Why Observe Lent?

For me, the main purpose of observing Lent is that it is a season of intentionally imposed discipleship when I focus on living a cruciform life. When the Gospel is of first importance to you and Christ is formed in you (1 Corinthians 15, Galatians 4:19),  then your life takes on the shape of the cross. You begin to live the vertical life of loving God with all your heart, mind, soul, and strength, and you begin to live the horizontal life of loving your neighbor as yourself (Matthew 22:36-40).

I fear, as Dallas Willard has said, we’ve made Christianity, “More a view of the Gospel that gets one ready to die but provides one unprepared on how to live now with purpose…More about sin management than what I believe it really is: a wholistic answer for everything that allows us to live an abundant life because we know who we are, because we have discovered who He is.”  Lent is a time to focus on who He is and what He has done for us in a more intense and disciplined way.  Lent teaches us to live in the shadow of the cross and the radiant light of the empty tomb. We learn to die to self and rise in Christ.

Lent, the 40-day period leading up to Easter, beginning with Ash Wednesday and ending with Resurrection Sunday, is a time of reflection. During this time, many choose to give something up, mirroring Jesus’ 40 day fast in the desert, or to take on a loving action that is new and challenging for them.  

This year for Lent, I encourage you to consider either giving or picking  something up. Engaging in something new outside of my normal routine encourages me to shift my perspective away from myself and to a new way to serve the Kingdom.  In light of the invasion of Ukraine, I’m personally committing for the next 40 days to tell someone every day about our opportunity to save children being displaced from the conflict. Through OneHope partnerships with local churches in the region, we have the opportunity to get orphans, children, and moms to safety, and share the Good News with those who are vulnerable.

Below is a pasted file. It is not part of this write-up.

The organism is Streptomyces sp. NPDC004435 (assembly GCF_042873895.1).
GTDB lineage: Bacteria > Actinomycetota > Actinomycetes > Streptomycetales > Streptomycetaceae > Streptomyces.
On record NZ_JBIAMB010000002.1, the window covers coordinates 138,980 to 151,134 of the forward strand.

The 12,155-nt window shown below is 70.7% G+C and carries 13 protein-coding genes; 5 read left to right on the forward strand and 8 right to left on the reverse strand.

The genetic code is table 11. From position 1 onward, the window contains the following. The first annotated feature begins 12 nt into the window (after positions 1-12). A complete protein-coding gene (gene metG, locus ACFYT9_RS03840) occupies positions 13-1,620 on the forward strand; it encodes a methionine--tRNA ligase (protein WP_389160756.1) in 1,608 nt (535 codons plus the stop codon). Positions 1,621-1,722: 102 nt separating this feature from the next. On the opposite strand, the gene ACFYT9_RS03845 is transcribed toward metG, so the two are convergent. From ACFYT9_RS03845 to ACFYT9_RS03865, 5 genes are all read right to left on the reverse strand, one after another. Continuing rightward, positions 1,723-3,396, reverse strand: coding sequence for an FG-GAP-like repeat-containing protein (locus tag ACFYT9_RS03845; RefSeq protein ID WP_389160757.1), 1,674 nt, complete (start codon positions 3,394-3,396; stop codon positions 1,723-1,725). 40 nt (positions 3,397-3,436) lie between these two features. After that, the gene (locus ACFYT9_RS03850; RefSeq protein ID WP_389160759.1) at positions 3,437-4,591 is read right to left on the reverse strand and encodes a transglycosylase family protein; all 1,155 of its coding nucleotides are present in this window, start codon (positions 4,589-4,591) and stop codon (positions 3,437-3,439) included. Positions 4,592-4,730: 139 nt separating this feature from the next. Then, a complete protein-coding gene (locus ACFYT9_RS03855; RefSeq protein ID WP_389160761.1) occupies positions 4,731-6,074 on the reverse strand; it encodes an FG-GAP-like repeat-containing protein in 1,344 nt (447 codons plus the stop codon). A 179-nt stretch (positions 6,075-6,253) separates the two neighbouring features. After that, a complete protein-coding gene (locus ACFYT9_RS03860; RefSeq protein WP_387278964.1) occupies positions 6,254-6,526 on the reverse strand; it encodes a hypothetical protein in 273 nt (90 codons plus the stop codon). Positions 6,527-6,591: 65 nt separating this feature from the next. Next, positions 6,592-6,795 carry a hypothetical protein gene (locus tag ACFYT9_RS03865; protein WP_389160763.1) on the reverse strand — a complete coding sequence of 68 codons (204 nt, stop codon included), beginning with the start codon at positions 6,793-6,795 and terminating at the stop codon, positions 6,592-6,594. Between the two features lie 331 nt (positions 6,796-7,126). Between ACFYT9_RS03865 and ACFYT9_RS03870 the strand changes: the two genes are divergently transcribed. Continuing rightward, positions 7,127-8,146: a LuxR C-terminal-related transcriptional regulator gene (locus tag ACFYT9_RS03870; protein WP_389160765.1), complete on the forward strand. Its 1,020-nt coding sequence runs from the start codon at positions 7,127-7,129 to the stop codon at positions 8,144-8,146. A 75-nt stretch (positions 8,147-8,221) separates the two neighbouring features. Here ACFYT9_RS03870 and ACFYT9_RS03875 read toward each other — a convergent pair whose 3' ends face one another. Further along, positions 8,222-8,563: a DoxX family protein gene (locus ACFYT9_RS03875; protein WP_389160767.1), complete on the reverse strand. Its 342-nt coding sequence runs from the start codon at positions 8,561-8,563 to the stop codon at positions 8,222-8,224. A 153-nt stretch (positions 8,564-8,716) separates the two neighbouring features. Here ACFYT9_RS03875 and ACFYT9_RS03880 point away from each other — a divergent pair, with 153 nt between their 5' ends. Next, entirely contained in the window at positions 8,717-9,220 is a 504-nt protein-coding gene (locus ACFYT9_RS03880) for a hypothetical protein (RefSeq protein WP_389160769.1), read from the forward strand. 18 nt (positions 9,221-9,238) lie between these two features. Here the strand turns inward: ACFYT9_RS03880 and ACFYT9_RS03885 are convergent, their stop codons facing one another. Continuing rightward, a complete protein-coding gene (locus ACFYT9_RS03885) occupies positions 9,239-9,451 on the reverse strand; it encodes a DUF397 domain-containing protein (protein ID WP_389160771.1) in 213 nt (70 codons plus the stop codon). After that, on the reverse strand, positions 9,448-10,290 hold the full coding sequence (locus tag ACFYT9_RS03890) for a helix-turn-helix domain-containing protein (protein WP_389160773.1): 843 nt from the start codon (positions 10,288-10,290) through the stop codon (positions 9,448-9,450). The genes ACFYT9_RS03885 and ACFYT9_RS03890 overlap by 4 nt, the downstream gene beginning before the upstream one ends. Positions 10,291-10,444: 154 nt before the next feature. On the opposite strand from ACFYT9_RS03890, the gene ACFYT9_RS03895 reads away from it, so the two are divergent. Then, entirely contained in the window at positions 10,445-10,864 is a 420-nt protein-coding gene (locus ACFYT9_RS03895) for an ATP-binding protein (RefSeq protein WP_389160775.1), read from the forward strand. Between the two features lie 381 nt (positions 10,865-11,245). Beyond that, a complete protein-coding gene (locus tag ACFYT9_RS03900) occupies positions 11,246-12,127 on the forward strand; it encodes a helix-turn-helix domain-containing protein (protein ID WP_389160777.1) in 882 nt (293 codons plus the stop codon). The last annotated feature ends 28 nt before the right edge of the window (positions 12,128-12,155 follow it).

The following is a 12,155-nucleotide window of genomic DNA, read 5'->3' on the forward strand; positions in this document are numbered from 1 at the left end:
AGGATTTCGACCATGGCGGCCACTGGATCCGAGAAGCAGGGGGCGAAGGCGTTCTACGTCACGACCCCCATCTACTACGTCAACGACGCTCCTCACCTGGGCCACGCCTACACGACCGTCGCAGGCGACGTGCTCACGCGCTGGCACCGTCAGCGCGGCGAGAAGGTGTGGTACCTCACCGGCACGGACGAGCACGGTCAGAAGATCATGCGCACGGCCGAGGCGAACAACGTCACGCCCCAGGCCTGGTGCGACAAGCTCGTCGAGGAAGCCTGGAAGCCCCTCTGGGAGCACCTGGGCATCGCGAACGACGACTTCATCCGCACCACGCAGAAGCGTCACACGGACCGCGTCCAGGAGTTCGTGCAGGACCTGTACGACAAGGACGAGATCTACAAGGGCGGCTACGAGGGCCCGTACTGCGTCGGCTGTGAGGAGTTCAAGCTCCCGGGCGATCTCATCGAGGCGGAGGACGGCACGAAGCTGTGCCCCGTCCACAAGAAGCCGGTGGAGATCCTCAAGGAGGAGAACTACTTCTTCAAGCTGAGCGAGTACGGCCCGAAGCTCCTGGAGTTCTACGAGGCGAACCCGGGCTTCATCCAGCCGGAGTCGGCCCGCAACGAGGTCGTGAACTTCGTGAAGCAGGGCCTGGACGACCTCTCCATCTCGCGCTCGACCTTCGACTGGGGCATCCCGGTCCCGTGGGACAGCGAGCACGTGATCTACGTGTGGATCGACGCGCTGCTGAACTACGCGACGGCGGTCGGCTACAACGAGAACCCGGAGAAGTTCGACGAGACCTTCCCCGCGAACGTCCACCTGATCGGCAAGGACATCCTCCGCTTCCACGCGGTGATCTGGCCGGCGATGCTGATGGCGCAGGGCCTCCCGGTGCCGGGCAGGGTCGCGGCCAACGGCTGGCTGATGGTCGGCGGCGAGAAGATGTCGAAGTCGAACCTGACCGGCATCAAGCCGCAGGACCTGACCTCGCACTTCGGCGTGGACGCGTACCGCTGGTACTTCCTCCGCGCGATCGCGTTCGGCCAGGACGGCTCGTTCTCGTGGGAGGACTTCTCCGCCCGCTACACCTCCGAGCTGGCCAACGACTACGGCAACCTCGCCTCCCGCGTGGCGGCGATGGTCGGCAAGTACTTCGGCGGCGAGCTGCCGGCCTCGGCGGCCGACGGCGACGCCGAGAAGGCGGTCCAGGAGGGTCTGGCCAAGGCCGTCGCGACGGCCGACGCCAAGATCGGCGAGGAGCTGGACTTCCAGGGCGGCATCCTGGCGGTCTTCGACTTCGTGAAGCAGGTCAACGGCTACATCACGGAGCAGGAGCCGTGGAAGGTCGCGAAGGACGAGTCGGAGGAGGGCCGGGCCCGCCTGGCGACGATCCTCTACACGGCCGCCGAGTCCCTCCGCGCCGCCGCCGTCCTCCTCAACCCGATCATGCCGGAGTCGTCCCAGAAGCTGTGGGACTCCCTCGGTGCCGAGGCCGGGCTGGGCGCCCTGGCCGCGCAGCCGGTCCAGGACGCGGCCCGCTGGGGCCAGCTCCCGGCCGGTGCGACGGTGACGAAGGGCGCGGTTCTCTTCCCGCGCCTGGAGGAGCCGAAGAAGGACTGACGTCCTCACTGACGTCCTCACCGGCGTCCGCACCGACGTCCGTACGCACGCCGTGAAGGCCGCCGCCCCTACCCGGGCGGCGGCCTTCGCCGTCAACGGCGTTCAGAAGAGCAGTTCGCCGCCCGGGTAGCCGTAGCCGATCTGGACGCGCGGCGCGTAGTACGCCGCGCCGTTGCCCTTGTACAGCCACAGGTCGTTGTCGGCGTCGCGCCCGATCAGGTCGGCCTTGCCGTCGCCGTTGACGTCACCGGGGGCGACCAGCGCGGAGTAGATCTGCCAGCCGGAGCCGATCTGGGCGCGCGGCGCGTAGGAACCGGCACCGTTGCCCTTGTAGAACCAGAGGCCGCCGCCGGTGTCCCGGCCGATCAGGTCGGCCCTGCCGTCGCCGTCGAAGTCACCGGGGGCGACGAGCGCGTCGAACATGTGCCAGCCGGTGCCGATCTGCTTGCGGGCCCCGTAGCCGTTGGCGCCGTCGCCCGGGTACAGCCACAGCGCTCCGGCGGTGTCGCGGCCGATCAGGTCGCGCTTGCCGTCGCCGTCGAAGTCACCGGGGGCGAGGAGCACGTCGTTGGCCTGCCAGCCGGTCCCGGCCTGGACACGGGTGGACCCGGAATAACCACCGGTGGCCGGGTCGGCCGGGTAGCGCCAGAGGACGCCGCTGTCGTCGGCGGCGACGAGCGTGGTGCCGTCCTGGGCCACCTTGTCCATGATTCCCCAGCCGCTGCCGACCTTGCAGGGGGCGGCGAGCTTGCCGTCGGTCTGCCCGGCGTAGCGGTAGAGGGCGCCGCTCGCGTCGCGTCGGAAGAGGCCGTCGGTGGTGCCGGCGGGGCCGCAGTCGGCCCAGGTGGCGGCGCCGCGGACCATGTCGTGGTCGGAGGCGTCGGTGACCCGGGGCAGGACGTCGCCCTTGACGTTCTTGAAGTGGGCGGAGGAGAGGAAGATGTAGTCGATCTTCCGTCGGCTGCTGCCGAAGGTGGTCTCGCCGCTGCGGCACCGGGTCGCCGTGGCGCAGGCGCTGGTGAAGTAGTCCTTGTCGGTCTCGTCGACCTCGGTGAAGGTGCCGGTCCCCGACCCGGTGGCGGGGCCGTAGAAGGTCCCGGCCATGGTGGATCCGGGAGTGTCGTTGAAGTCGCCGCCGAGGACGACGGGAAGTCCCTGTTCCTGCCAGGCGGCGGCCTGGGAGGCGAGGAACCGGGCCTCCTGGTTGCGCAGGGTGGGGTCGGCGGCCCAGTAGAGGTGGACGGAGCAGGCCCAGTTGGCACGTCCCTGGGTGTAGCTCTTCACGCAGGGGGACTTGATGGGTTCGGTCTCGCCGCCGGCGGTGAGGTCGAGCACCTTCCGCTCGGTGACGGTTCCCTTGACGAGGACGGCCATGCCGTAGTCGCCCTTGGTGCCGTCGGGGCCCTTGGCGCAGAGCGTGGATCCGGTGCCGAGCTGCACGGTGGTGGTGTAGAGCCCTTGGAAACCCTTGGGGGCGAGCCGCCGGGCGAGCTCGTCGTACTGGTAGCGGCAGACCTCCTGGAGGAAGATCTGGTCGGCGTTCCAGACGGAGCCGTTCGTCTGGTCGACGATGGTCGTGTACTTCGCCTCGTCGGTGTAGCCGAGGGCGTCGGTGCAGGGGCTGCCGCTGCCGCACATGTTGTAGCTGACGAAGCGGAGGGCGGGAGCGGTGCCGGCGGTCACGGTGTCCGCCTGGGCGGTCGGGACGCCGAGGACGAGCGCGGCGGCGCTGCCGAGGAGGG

The season of Lent is also the perfect opportunity to participate in the spiritual discipline of fasting. For some, giving something up for Lent doesn’t necessarily mean fasting from certain foods. Some people give up social media, frivolous spending, watching more than an hour of TV, etc. By crucifying our appetite for food, or any other habit, we cultivate our hunger and thirst for Jesus and also force ourselves to spend time acting on behalf of others. 

This is why I believe Lent is a crucial season. Though many of us often skip straight to Easter, there is beauty in feeling the weight of the cross before celebrating the freedom of the resurrection. 

I encourage you to think about what you could fast from or what act of love you could concentrate on,  and how you can take additional time to focus on God’s Word, His Goodness, and His Grace.

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Rob Hoskins is the president of OneHope. Since taking leadership of OneHope in 2004, he has continued to advance the vision of God’s Word. Every Child. by partnering with local churches to help reach more than 2 BILLION children and youth worldwide with a contextualized presentation of God’s Word.

2 thoughts on “Why Observe Lent?

  1. I really appreciate your suggestions for observing Lent. I regret that the church I attend does not really think much about Lent, although we do have Communion every Sunday. I am puzzled that you would refer to the day that Jesus arose from the dead as “Easter” since that word does not appear anywhere in the Holy Bible.
    I did some research online years ago regarding “Easter” to discover that it was completely pagan in origin. It seems that bunnies loved to nurse at the multiple breasts of a mythical Greek or Roman goddess! I regret that I did not copy that article. Later, I was no longer able to find it. That article explains where the custom of Easter bunnies and dying Easter eggs comes from. I loved these activities as a child, but really, there is NO biblical basis for them. the basis is completely pagan. I always say, “He is Risen !” on Resurrection Day.

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